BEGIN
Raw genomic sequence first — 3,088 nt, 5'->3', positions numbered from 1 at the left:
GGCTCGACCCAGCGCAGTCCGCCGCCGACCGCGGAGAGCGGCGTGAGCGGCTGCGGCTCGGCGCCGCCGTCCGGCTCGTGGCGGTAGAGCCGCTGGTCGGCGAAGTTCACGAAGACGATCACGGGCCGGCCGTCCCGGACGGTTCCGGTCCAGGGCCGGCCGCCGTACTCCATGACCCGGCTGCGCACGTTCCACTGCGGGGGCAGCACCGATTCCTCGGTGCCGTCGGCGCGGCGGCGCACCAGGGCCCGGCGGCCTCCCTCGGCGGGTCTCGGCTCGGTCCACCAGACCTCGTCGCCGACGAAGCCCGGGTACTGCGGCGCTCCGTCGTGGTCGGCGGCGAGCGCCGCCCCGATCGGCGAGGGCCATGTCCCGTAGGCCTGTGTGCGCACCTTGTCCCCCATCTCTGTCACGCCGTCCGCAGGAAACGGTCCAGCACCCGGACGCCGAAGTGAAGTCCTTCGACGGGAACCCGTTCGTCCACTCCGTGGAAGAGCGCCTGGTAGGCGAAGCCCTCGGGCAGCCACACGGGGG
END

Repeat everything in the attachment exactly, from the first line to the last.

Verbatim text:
Raw genomic sequence first — 3,088 nt, 5'->3', positions numbered from 1 at the left:
GGCTCGACCCAGCGCAGTCCGCCGCCGACCGCGGAGAGCGGCGTGAGCGGCTGCGGCTCGGCGCCGCCGTCCGGCTCGTGGCGGTAGAGCCGCTGGTCGGCGAAGTTCACGAAGACGATCACGGGCCGGCCGTCCCGGACGGTTCCGGTCCAGGGCCGGCCGCCGTACTCCATGACCCGGCTGCGCACGTTCCACTGCGGGGGCAGCACCGATTCCTCGGTGCCGTCGGCGCGGCGGCGCACCAGGGCCCGGCGGCCTCCCTCGGCGGGTCTCGGCTCGGTCCACCAGACCTCGTCGCCGACGAAGCCCGGGTACTGCGGCGCTCCGTCGTGGTCGGCGGCGAGCGCCGCCCCGATCGGCGAGGGCCATGTCCCGTAGGCCTGTGTGCGCACCTTGTCCCCCATCTCTGTCACGCCGTCCGCAGGAAACGGTCCAGCACCCGGACGCCGAAGTGAAGTCCTTCGACGGGAACCCGTTCGTCCACTCCGTGGAAGAGCGCCTGGTAGGCGAAGCCCTCGGGCAGCCACACGGGGG